International Union for the Study of Social Insects (IUSSI2018), August 5-10, 2018 in Guarujá, Brazil.

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Microbiota and within nurse interactions are necessary for processing stored pollen for new born bees

Author(s):
Belén Branchiccela, Belén Branchiccela , Ciro Invernizzi , Estela Santos , Pablo Zunino , Karina Antúnez
Institution(s):
Departamento de Microbiología, Instituto de Investigaciones Biológicas Clemente Estable. Montevideo, Uruguay.; Departamento de Microbiología, Instituto de Investigaciones Biológicas Clemente Estable. Montevideo, Uruguay. ; Sección Etología. Instituto de Biología, Facultad de Ciencias, Universidad de la República. Montevideo, Uruguay ; Sección Etología. Instituto de Biología, Facultad de Ciencias, Universidad de la República. Montevideo, Uruguay ; Departamento de Microbiología. Instituto de Investigaciones Biológicas Clemente Estable. Montevideo, Uruguay ; Departamento de Microbiología. Instituto de Investigaciones Biológicas Clemente Estable. Montevideo, Uruguay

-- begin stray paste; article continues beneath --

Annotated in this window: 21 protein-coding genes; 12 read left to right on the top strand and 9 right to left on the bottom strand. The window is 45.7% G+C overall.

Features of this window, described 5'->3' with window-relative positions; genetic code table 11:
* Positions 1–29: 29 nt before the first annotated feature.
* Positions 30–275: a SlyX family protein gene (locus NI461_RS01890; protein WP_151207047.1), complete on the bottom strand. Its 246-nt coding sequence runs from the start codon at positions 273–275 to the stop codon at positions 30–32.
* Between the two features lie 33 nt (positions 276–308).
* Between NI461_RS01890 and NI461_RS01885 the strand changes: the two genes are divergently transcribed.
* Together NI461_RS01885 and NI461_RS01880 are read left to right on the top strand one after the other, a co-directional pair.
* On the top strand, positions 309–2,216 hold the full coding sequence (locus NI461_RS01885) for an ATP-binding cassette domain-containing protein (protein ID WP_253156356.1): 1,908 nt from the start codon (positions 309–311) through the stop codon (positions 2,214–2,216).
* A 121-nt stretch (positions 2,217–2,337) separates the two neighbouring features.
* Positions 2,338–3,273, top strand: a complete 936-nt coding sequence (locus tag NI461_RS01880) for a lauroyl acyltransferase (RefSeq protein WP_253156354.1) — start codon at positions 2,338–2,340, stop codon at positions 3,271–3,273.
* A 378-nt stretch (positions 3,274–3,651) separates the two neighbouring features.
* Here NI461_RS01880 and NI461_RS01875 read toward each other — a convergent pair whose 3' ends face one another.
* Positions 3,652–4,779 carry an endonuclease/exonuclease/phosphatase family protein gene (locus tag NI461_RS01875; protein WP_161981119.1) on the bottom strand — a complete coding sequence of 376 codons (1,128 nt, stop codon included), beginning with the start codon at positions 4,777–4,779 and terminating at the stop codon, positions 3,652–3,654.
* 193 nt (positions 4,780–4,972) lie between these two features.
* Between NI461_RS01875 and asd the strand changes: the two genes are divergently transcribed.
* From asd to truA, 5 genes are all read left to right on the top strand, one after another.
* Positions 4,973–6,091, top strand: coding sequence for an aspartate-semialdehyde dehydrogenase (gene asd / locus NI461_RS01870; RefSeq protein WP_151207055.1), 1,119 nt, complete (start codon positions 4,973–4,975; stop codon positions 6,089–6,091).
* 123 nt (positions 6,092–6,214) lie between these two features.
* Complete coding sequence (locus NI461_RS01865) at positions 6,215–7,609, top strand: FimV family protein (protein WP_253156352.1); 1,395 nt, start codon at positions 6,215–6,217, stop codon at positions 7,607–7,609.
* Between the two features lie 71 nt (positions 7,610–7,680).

During the first days of life, newborn honey bees are taken care by nurse bees. These interactions are essential for the acquisition and development of the gut microbiota, which may be involved in defense, immunity and nutrition. During this period, bees receive royal jelly and stored pollen to fulfill their protein requirements. However, pollen may have compounds which can be toxic. In previous studies, newborn bees fed under laboratory conditions with stored pollen showed high mortality, although pollen was not toxic for older bees. The aim of this study was to analyze the role of nurse bees and their gut microbiota in the processing of stored pollen. Newborn bees were reared under laboratory conditions and fed with sugar syrup and stored pollen along the experiment. Bees were divided in 3 groups: control group (C), administration with gut content of nurse bees every 48 hs (GC), or incubation of the newborn bees with 7 days-old nurse bees (N). Daily survival of bees was analyzed. In order to explore different pathways that could be involved in stored pollen processing, we analyzed the expression level of vitellogenin, genes related with immunity and detoxification by qPCR, and gut bacterial community by 16S rDNA sequencing. Infection level of Deformed Wing Virus was analyzed as a sanitary marker. Bees accompanied by nurses showed the highest survival, followed by bees with nurse gut content and finally control group. Gut bacterial diversity was also higher in groups N and GC, in comparison with newborn bees, while no differences were observed between newborn and control bees. Groups N and GC showed higher expression level of vg and less infection level of DWV compared to control group. No differences were observed in genes related to immunity and detoxification pathways. These results suggest that interaction with nurse bees (and their gut bacterial community) is important for newborn bee survival and opens new avenues to deepen in the associated mechanisms.
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